Ethical and Legal Implications Involved in Nursing
Variations in the responsibilities and challenges experienced by the health care practitioners are a fundamental issue that contributes to the alterations in nurses’ preparation for specialized practice. The role of nurses is to provide protection to the clients concerning disrespect to their independence and to offer superior care to the patient (Luz, Vargas, Schmidtt, Barlem, Tomaschewski-Barlem & Rosa, 2015). Conflicts between the health professionals are deemed to have a significant impact on the patient since they can lead to an adverse patient outcome. As such, the use of an ethical leadership style that involves collaborative decision-making can be used to prevent a confrontation between the medical stakeholders.
Potential Ethical and Legal Implication for the Practitioners
The medical assistant violates the non-maleficence code of ethics which states that the medics need to report any form of danger exposed to the patient (Kadivar, Manookian, Asghari, Niknafs, Okazi & Zarvani, 2017). Furthermore, the industrial safety and health act (ISHA) requires nurses to report any form of danger exposed to the patient which was not followed by the medical assistant.
The nurse practitioner fails to determine and address the conflicts arising between his/her colleagues thereby, exposing patients to various danger. As such, he/she violates the ANA codes of ethics which promote teamwork within the nursing profession.
The medical director practice violates the International Council of Nurses (ICN) code of ethics which requires cooperative relations with the other staff (Kangasniemi, Pakkanen & Korhonen, 2015). ICN needs practitioners to take suitable actions to protect people and communities when another team threatens their health.
Strategies to Prevent Dangerous Patient Outcome
Integrating a policy of speaking up which entails raising concerns by the care providers for the value of patient care. The technique involves determining the risky actions of co-workers such as failure to adhere to the standardized protocols primarily to help avert medical errors (Okuyama, Wagner & Bijnen, 2014). Furthermore, implementing occupational safety and health administration (OSHA) guideline will help in preventing violence in the workplace which might lead to a positive patient outcome.
Leadership Quality to Effect a Positive Change in the Practice
Leadership plays an essential role in reducing instances of violence and creating motivation among practitioners thereby, enhancing the provision of quality care. As such, ethics is a significant segment in the leadership quality as it aids in developing an ethical working condition (Barkhordari-Sharifabad, Ashktorab & Atashzadeh-Shoorideh, 2017). The noble form of leadership entails building a proper normal behavior based on personal deeds and interpersonal relations which facilitates effective decision-making. Equally, the technique improves job satisfaction by averting moral anguish and constructing an ethical environment.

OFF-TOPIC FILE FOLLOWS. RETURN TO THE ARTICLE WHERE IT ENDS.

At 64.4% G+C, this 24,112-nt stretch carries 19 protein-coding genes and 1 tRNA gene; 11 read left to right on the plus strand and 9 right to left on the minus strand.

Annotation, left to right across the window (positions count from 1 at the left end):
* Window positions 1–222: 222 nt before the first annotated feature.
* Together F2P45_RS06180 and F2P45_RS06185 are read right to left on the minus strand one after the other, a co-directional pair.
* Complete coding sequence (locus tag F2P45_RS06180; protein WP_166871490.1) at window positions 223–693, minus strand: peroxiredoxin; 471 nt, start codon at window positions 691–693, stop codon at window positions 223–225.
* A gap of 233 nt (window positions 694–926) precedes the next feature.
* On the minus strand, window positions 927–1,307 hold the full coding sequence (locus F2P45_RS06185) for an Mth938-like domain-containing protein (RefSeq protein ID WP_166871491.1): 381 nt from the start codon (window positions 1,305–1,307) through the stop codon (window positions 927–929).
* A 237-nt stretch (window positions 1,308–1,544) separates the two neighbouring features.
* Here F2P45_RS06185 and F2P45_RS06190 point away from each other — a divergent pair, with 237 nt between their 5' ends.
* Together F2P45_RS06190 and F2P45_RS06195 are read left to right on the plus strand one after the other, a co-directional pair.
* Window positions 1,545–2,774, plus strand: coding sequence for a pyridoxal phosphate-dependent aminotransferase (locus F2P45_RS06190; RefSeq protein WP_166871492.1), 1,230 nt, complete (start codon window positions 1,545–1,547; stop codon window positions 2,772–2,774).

Conflict in health care institutions has been reportedly on the rise with most of the incidences being perpetrated by physicians, nurses, and patients. The role of nurses is to give protection to the clients concerning disrespect to their independence and to offer superior care to the patient. When the practitioners are involved in fights, they tend to violate the ICN code of ethics which requires cooperative relations among the workers. As such, implementing the speaking-up technique which involves raising concerns by the care providers for the value of patient care. Furthermore, enacting OSHA guidelines helps in preventing violence in the workplace which eventually leads to a positive patient care outcome. Therefore, applying an ethical form of leadership is significant in promoting ethical behaviors among the health care providers, improving the quality of services, and averting violence.
Barkhordari-Sharifabad, M., Ashktorab, T., & Atashzadeh-Shoorideh, F. (2017). Obstacles and problems of ethical leadership from the perspective of nursing leaders: A qualitative content analysis. Journal of Medical Ethics and History of Medicine, 10. https://www.ncbi.nlm.nih.gov/pmc/articles/PMC5432950/
Kadivar, M., Manookian, A., Asghari, F., Niknafs, N., Okazi, A., & Zarvani, A. (2017). Ethical and legal aspects of patient’s safety: a clinical case report. Journal of Medical Ethics and History of Medicine, 10. https://www.ncbi.nlm.nih.gov/pmc/articles/PMC6150915/
Kangasniemi, M., Pakkanen, P., & Korhonen, A. (2015). Professional ethics in nursing: An integrative review. Journal of Advanced Nursing, 71(8), 1744-1757. https://www.researchgate.net/publication/271139792_Professional_ethics_in_nursing_An_integrative_review
Luz, K. R. D., Vargas, M. A. D. O., Schmidtt, P. H., Barlem, E. L. D., Tomaschewski-Barlem, J. G., & Rosa, L. M. D. (2015). Ethical problems experienced by oncology nurses. Revista Latino-Americana de Enfermagem, 23(6), 1187-1194. doi: 10.1590/0104-1169.0098.2665
Okuyama, A., Wagner, C., & Bijnen, B. (2014). Speaking up for patient safety by hospital-based health care professionals: A literature review. BMC health services research, 14(1), 61. doi: 10.1186/1472-6963-14-61